The plot of φ p / ( φ p ) 0 , the normalized permeation flux, against P i n / ( P i n ) 0 , the normalized pressure, is drawn in Figure 18 for various normalized feed flow W i n / ( W i n ) 0 , with the normalized concentration C i n / ( C i n ) 0 being set to 1. On the other side, the same quantities are again plotted in Figure 19, but, for various normalized feed normalized concentration C i n / ( C i n ) 0 , while the normalized feed flow W i n / ( W i n ) 0 is now set to 8. Note that the data of the curve for W i n / ( W i n ) 0 = 8 in Figure 18 are the same as the data of the curve for C i n / ( C i n ) 0 = 1 in Figure 19.
Both Figure 18 and Figure 19 present the same trends as the results reported in the experimental literature quoted in Section 1:
at low pressure, no hindrance due to fouling occurs; the increase in permeation remains in direct ratio to pressure.
the absence of fouling is maintained for higher pressures as feed flow (“the shear”) increases (Figure 18), or as feed concentration diminishes (Figure 19).
when fouling arises, the dependence on pressure exhibits a saturation, and even a weakly marked maximum either for fixed feed flow (Figure 18), or for fixed feed concentration (Figure 19).
when fouling takes place, this maximum increases either as the feed flow rate is enhanced (Figure 18) or as the feed concentration diminishes (Figure 19).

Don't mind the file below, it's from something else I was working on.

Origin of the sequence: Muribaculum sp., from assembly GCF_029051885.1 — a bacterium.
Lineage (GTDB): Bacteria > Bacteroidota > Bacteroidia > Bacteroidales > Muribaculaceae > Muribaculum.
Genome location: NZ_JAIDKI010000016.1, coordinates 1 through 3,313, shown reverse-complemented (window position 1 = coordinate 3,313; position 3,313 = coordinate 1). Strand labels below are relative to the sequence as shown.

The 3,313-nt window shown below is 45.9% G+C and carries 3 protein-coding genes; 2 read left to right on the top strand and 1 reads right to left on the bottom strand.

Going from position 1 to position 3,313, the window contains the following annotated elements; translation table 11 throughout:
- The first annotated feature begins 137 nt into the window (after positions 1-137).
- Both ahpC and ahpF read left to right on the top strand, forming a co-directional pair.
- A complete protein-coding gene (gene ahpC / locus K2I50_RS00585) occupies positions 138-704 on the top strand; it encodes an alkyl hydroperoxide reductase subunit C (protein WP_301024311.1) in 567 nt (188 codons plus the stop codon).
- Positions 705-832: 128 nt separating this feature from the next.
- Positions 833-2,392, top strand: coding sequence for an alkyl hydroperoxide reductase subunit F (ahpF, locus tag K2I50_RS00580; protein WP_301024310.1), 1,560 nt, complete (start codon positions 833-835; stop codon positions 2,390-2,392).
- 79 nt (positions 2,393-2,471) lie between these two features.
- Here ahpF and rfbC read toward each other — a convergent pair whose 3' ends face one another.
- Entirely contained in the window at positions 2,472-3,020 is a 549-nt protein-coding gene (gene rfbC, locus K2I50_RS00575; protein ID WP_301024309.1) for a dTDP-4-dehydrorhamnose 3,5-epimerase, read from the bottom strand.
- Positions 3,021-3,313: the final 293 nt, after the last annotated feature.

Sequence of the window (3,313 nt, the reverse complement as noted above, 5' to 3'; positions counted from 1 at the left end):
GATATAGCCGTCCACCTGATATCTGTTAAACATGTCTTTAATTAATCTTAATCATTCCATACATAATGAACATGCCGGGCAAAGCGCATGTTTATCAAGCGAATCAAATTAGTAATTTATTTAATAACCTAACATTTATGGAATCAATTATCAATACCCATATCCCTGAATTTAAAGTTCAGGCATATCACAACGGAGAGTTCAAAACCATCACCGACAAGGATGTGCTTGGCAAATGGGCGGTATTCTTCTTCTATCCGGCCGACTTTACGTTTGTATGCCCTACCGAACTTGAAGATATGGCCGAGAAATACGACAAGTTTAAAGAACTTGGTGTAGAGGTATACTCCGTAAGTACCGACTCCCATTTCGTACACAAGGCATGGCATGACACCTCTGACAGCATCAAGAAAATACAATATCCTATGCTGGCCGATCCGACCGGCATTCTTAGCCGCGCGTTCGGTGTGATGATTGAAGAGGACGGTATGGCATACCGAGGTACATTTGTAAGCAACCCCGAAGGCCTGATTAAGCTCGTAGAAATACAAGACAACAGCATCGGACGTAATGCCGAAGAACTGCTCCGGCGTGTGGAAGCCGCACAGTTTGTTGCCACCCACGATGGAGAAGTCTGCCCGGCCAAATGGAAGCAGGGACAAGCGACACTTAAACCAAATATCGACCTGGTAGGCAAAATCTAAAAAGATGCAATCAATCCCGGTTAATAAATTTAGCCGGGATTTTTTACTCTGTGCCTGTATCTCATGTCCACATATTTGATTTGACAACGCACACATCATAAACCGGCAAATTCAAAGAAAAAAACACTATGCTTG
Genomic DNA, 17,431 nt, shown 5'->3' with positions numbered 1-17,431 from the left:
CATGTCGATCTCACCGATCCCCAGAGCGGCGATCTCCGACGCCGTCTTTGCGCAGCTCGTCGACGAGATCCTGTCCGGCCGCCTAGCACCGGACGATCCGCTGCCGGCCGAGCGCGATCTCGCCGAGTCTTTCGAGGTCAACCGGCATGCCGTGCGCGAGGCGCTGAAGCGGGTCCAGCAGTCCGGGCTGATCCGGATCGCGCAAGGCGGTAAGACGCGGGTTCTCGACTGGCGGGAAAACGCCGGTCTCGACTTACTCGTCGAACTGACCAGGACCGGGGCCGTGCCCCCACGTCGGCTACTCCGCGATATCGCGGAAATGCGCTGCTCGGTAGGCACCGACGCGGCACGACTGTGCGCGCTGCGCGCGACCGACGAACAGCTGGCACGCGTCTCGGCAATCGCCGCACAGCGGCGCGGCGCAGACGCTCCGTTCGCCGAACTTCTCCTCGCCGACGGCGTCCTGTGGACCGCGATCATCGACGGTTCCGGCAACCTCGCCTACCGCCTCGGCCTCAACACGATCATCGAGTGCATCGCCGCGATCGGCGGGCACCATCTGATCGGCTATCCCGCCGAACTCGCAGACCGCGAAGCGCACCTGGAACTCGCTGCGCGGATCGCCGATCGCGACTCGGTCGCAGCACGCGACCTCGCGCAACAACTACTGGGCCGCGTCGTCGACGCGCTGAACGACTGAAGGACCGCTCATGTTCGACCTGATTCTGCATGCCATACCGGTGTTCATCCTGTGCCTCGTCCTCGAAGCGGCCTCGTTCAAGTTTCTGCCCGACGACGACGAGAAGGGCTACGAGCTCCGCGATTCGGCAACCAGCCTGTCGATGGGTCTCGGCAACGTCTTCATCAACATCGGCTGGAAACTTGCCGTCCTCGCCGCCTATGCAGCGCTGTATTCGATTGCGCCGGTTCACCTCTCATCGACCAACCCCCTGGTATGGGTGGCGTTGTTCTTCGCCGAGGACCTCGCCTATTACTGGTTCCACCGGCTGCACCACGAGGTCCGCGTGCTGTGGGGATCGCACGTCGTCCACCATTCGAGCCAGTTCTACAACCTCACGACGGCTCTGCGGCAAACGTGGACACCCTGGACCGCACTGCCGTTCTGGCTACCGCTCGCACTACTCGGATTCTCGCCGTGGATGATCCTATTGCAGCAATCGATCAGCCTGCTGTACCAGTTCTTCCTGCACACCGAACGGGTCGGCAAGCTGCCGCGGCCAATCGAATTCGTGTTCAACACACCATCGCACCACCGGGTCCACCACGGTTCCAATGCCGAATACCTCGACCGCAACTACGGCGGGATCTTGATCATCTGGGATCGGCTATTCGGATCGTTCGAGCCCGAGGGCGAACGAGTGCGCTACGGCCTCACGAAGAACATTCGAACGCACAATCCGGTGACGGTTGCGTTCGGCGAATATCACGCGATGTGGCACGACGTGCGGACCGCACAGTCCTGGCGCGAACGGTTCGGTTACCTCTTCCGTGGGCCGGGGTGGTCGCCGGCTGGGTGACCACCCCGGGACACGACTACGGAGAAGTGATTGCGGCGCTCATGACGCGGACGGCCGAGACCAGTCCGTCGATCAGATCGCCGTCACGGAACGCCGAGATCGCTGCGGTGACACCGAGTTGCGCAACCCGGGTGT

In both Figure 18 and Figure 19, the non-monotonous dependence of permeation on pressure is striking. This behaviour has already been observed in numerous experiments. What follows is an attempt at interpreting the occurrence of such a maximum in permeation as pressure increases. In Figure 19, a careful inspection shows that all the maxima happen for pressures that give a more or less constant value for F l , say F l 2 . Now, if we look at Figure 9, we observe that the whole channel is already affected by a serious fouling. Increasing pressure beyond these optimal pressures will impose fouling everywhere in the channel, with the subsequent deposit resistance, which seemingly increases faster than operating pressure. This can result from the fact that, when high polarization (and subsequent fouling) is achieved at the channel very entrance, the boundary layer is enlarged everywhere downstream, so that solute back-diffusion towards the bulk is lowered in the whole channel, then increasing concentration polarization, and therefore reducing permeation.
Figure 20 illustrates the role played by the inlet feed concentration for a given pressure. The figure plots the reduced permeation against l n ( C i n / C d ) for three inlet flow rates. At low C i n , fouling is non-existent. This is why there is no variation with C i n , the permeation being determined by the trans-membrane pressure, which is here fixed to three times the pressure of reference. This is why the “clear water” permeation is three times the permeation of reference.
At larger C i n , fouling can arise, depending on the flow rate: at low flow rate, fouling starts for lower feed concentration than for high flow rate. When the feed concentration is high, permeation rapidly vanishes and tends towards zero linearly with l n ( C i n / C d ) , as observed in numerous experiments. As a result, all permeation curves seem to converge to nil for C i n = C d , the critical concentration for deposit. Note these curves are not plotted for very high C i n , since our Prandtl model becomes inaccurate when C i n is of the same order as C d .